Facebook is not alone; Google Inc also has some questions to answer. An investigation by Quartz discovered that smartphones and tablets running the Android operating system continued to track a user’s general location even when location services were turned off, the phone didn’t have a SIM card, and no apps were installed. As long as the device was connected to the internet, it transmitted the address of nearby cellphone towers back to Google’s system that’s used for push notifications and messages. This could predispose phone users to a huge security risk.
The Google map also has a way of tracking the movements of users when installed on phones and Google Street View technology has been rejected by some countries e.g. India over expected privacy invasion, spying and security breach. There are fears that this could be utilized by terrorists and other criminals to orchestrate mayhem.
Email marketing also constitutes a nuisance in Nigeria with private e-mails of people being surreptitiously sold to third parties who end up harassing you with unsolicited emails to create awareness about certain goods and services.
The Facebook data scandal might be bigger than what we can see at the surface level. The simple conclusion is that social media is not as safe as it was touted to be thereby turning people into puppets in the hands of some faceless programmers.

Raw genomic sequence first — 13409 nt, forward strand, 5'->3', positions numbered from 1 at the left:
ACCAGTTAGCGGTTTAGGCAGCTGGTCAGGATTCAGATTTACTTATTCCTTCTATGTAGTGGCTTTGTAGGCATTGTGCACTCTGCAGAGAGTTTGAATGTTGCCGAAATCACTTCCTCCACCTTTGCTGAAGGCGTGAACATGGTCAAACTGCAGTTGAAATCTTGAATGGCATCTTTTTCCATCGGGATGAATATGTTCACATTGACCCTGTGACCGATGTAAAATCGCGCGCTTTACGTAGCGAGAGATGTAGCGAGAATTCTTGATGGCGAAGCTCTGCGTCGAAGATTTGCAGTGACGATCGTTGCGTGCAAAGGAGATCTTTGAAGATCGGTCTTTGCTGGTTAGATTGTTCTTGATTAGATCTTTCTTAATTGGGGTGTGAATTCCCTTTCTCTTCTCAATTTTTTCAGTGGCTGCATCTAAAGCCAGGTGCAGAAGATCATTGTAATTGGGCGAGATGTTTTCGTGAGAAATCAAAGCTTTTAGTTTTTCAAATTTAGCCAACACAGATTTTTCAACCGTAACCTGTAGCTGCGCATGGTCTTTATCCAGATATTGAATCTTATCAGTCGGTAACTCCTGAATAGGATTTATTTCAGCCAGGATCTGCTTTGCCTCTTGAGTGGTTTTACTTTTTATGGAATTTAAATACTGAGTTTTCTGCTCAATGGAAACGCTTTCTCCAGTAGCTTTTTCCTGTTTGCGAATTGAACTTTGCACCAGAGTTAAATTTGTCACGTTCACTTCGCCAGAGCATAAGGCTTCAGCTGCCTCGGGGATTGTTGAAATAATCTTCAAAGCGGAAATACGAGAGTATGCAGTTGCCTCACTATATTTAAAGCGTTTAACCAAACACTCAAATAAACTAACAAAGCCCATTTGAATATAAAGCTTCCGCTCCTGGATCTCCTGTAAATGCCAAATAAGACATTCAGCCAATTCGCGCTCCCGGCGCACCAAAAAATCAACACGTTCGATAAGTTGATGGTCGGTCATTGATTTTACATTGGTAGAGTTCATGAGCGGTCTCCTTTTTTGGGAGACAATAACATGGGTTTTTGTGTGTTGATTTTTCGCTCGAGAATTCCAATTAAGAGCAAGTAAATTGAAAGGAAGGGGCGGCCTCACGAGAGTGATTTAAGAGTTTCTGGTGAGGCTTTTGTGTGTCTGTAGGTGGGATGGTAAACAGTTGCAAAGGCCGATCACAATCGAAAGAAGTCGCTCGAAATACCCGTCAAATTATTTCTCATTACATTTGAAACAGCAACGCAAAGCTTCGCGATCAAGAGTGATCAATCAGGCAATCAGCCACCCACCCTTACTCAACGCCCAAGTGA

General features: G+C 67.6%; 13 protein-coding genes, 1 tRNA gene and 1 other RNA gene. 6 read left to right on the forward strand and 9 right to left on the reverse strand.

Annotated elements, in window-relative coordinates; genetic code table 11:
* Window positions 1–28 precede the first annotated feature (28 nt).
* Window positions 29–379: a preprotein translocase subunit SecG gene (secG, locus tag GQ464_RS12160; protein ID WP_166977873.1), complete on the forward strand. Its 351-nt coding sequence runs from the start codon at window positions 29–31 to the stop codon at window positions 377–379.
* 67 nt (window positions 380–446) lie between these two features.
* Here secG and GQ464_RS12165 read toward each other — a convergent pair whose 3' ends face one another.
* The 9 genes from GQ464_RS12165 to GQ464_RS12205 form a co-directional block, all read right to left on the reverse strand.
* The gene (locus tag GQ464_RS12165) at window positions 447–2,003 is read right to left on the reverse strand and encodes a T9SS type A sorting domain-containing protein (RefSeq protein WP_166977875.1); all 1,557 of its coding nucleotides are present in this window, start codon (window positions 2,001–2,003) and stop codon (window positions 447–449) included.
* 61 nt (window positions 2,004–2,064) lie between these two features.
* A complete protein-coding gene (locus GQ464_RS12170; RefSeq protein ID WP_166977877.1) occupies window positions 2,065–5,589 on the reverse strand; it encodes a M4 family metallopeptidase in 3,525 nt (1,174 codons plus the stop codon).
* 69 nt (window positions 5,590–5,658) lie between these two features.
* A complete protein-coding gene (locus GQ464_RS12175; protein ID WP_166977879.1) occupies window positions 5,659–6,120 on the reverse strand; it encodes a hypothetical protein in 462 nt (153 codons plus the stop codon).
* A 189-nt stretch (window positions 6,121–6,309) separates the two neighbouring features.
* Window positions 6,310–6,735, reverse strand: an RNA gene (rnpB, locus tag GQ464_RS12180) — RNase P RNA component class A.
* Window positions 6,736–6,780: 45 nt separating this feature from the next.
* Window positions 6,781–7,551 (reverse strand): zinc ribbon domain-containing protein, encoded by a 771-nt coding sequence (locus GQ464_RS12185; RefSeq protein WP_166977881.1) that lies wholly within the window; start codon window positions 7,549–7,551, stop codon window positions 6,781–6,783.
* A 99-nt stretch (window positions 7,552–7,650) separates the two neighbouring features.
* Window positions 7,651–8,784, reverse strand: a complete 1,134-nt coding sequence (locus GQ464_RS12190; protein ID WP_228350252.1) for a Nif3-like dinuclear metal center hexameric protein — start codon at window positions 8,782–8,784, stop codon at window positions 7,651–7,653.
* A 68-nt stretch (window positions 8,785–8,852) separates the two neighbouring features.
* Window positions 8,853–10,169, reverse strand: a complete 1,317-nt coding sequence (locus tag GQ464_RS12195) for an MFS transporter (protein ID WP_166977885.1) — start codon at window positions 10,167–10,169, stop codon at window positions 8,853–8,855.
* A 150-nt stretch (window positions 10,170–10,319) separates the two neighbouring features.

In the 21st century where smartphones have become the greatest companion of people and social media is their popular destination on the internet, more millions of people will be subjected to political manipulations as we have seen in the controversies surrounding the 2016 U.S election.
In summary, the role of social media in today’s political process can’t be overemphasized and its abuse should be curtailed by constituted authorities so that it will not be used to undermine democracy.
Written by Osayimwen Osahon George, a journalist and political scientist based in Lagos State.